|Publisher:||Random House Inc|
|Publish Date:||Oct 2010|
|Number of Pages:||389|
|Shipping Weight (in pounds):||1.45|
|Product in Inches (L x W x H):||6.25 x 9.25 x 1.75|
At the beginning of this delightful book about Michel de Montaigne (1533-92), British author Bakewell (The English Dane) notes that Montaigne's essays "rarely offer to explain or teach anything". There's no moralizing. He wrote about how to live, not how one should live, unlike, for example, Francis Bacon, whose essays are from the same period. Using the question "How to live" as her framework, Bakewell gives us not only a biography of Montaigne but an exploration of the themes of his essays, a history of reaction to them both negative (e.g., Rene Descartes, Blaise Pascal, T.S. Eliot) and positive (e.g., Denis Diderot, Stefan Zweig, Virginia Woolf), and their implications and value for us today.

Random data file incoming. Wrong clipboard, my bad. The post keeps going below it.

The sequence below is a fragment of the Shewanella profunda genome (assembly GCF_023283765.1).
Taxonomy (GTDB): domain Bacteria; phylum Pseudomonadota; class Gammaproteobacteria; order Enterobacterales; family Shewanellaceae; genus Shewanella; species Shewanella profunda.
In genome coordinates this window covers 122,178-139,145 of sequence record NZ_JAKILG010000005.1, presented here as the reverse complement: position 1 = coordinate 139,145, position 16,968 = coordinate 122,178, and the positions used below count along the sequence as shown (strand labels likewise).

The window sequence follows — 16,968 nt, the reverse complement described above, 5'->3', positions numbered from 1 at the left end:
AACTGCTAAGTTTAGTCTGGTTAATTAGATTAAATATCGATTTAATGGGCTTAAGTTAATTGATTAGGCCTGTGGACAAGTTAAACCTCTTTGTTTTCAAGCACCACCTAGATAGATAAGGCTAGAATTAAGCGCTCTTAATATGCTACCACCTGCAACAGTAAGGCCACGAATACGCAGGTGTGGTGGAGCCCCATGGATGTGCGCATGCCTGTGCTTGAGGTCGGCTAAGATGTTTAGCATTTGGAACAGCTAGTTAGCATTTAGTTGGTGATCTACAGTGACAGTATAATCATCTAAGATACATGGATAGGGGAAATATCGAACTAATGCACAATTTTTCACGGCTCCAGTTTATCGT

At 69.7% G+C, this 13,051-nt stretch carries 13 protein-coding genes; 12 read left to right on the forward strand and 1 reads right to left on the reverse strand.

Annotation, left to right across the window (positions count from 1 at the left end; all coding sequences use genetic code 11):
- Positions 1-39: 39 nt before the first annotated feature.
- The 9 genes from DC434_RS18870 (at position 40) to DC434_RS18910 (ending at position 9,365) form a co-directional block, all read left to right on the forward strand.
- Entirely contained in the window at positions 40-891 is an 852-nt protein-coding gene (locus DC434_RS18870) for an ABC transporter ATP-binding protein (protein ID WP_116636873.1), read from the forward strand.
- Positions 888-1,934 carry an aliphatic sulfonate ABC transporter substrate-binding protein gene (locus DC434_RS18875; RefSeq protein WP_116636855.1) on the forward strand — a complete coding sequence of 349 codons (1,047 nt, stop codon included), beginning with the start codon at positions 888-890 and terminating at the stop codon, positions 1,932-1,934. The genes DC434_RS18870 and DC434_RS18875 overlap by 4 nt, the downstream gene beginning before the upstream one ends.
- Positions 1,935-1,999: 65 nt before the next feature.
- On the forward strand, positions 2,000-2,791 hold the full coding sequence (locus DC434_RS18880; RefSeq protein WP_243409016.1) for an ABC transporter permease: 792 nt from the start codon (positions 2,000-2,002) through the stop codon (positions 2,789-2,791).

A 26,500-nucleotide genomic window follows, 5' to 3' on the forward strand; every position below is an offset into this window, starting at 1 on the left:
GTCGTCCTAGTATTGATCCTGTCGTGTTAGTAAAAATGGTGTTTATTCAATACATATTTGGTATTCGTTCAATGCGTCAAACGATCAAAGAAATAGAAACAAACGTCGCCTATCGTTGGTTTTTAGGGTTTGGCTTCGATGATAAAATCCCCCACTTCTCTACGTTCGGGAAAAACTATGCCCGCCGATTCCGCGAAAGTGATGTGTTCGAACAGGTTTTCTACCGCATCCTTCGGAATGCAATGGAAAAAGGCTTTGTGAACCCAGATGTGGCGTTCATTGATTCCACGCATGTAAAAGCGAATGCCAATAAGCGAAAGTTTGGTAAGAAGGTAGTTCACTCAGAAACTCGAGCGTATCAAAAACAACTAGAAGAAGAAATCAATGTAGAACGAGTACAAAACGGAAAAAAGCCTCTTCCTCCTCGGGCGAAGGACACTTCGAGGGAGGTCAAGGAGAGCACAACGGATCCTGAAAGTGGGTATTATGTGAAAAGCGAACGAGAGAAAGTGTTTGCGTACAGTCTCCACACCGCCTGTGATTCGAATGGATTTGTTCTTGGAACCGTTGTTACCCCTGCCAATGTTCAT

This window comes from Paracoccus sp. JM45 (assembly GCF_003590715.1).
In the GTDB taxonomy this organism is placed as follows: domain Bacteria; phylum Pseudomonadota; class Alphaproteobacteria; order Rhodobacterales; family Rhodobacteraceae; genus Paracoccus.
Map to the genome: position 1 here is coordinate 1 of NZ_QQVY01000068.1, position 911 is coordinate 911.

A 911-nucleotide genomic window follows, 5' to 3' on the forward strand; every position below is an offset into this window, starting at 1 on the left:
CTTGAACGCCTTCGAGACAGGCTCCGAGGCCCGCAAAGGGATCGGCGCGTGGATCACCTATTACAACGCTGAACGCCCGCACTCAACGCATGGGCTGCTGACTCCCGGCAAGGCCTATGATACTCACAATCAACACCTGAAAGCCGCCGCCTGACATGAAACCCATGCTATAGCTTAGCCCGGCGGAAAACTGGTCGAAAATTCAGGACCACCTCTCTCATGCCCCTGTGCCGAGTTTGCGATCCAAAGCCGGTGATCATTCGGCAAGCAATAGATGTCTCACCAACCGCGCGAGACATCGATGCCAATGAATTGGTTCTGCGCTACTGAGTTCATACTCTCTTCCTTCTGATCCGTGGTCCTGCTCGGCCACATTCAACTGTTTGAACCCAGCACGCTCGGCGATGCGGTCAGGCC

Verdict: This is a rich book, both because of its subject and because Bakewell has a wondrous way with words. It's an exceptionally readable explication of serious ideas, drawn from a man whom we could all benefit from knowing better. Readers who have appreciated Alain de Botton's popular excursions into philosophy, e.g., How Proust Can Change Your Life, will love this book as well.
-David Keymer, Modesto, CA
(c) Copyright 2010. Library Journals LLC, a wholly owned subsidiary of Media Source, Inc. No redistribution permitted.
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